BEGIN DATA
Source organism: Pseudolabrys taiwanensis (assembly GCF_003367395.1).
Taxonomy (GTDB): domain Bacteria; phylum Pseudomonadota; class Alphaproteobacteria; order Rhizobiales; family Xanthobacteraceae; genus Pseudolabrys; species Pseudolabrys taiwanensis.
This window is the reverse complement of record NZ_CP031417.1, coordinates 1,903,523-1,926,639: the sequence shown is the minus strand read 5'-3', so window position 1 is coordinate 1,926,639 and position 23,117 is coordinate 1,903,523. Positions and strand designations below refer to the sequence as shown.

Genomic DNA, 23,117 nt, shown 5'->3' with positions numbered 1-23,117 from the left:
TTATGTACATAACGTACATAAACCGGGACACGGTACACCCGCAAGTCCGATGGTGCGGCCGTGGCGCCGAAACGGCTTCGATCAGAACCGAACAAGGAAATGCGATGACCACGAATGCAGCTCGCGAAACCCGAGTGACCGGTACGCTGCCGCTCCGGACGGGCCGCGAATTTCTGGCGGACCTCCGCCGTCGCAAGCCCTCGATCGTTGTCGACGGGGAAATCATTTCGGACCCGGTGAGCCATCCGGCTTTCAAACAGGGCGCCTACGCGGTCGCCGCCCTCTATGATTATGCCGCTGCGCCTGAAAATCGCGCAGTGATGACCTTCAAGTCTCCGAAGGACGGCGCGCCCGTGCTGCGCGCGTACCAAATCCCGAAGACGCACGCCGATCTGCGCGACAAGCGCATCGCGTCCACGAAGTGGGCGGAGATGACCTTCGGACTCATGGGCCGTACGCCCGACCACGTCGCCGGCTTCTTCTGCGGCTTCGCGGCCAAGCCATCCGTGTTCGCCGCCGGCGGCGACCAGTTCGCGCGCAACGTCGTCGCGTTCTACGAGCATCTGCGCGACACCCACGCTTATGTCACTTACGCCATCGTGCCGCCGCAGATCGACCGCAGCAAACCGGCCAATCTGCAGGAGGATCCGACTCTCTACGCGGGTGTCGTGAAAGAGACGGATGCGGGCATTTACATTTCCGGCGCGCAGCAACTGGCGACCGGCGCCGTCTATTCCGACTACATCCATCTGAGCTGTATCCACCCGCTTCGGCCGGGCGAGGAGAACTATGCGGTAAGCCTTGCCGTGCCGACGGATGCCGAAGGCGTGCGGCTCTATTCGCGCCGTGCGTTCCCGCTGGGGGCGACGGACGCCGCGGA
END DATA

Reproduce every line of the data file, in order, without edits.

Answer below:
Source organism: Pseudolabrys taiwanensis (assembly GCF_003367395.1).
Taxonomy (GTDB): domain Bacteria; phylum Pseudomonadota; class Alphaproteobacteria; order Rhizobiales; family Xanthobacteraceae; genus Pseudolabrys; species Pseudolabrys taiwanensis.
This window is the reverse complement of record NZ_CP031417.1, coordinates 1,903,523-1,926,639: the sequence shown is the minus strand read 5'-3', so window position 1 is coordinate 1,926,639 and position 23,117 is coordinate 1,903,523. Positions and strand designations below refer to the sequence as shown.

Genomic DNA, 23,117 nt, shown 5'->3' with positions numbered 1-23,117 from the left:
TTATGTACATAACGTACATAAACCGGGACACGGTACACCCGCAAGTCCGATGGTGCGGCCGTGGCGCCGAAACGGCTTCGATCAGAACCGAACAAGGAAATGCGATGACCACGAATGCAGCTCGCGAAACCCGAGTGACCGGTACGCTGCCGCTCCGGACGGGCCGCGAATTTCTGGCGGACCTCCGCCGTCGCAAGCCCTCGATCGTTGTCGACGGGGAAATCATTTCGGACCCGGTGAGCCATCCGGCTTTCAAACAGGGCGCCTACGCGGTCGCCGCCCTCTATGATTATGCCGCTGCGCCTGAAAATCGCGCAGTGATGACCTTCAAGTCTCCGAAGGACGGCGCGCCCGTGCTGCGCGCGTACCAAATCCCGAAGACGCACGCCGATCTGCGCGACAAGCGCATCGCGTCCACGAAGTGGGCGGAGATGACCTTCGGACTCATGGGCCGTACGCCCGACCACGTCGCCGGCTTCTTCTGCGGCTTCGCGGCCAAGCCATCCGTGTTCGCCGCCGGCGGCGACCAGTTCGCGCGCAACGTCGTCGCGTTCTACGAGCATCTGCGCGACACCCACGCTTATGTCACTTACGCCATCGTGCCGCCGCAGATCGACCGCAGCAAACCGGCCAATCTGCAGGAGGATCCGACTCTCTACGCGGGTGTCGTGAAAGAGACGGATGCGGGCATTTACATTTCCGGCGCGCAGCAACTGGCGACCGGCGCCGTCTATTCCGACTACATCCATCTGAGCTGTATCCACCCGCTTCGGCCGGGCGAGGAGAACTATGCGGTAAGCCTTGCCGTGCCGACGGATGCCGAAGGCGTGCGGCTCTATTCGCGCCGTGCGTTCCCGCTGGGGGCGACGGACGCCGCGGA